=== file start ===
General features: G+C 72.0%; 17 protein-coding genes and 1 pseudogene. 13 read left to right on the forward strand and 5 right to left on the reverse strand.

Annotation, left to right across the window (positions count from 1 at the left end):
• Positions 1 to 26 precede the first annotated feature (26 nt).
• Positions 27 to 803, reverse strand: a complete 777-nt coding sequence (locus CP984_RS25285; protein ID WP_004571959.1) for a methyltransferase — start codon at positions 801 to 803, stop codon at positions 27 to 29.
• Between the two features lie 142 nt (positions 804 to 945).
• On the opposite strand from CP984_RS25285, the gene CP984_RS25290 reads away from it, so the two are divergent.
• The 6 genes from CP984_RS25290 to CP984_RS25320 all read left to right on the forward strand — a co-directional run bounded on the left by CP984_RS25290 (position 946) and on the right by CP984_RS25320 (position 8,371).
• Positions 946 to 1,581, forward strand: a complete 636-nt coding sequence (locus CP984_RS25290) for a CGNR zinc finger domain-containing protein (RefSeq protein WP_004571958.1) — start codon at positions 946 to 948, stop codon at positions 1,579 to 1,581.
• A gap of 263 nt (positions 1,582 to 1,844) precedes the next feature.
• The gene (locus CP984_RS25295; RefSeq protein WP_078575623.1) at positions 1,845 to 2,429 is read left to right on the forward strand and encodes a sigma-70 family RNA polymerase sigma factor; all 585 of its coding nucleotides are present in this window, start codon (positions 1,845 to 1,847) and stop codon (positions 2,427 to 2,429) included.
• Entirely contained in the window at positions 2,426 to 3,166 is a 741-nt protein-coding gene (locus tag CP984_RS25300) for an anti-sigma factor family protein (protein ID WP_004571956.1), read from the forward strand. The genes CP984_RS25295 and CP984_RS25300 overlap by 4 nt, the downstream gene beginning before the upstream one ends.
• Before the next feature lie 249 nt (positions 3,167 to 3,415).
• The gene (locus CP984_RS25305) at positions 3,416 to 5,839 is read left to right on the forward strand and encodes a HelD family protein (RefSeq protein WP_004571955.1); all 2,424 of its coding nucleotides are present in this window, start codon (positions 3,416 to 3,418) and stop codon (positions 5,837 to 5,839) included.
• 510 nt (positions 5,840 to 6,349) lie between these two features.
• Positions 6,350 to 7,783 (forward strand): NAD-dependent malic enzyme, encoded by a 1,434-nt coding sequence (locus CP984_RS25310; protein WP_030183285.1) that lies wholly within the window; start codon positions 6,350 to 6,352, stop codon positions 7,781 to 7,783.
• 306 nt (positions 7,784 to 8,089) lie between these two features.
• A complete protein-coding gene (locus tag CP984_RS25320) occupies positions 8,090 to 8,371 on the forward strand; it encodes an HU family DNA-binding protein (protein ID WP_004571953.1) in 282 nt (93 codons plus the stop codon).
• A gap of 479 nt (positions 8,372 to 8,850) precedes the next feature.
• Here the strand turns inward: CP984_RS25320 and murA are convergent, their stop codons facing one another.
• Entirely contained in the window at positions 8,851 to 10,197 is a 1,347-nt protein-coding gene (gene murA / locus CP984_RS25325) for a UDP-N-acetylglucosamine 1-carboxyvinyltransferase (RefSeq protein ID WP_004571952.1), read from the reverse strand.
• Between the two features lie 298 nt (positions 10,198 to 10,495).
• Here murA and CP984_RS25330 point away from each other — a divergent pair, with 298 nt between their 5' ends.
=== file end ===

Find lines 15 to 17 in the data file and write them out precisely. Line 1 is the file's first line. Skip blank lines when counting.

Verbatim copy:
• Positions 6,350 to 7,783 (forward strand): NAD-dependent malic enzyme, encoded by a 1,434-nt coding sequence (locus CP984_RS25310; protein WP_030183285.1) that lies wholly within the window; start codon positions 6,350 to 6,352, stop codon positions 7,781 to 7,783.
• 306 nt (positions 7,784 to 8,089) lie between these two features.
• A complete protein-coding gene (locus tag CP984_RS25320) occupies positions 8,090 to 8,371 on the forward strand; it encodes an HU family DNA-binding protein (protein ID WP_004571953.1) in 282 nt (93 codons plus the stop codon).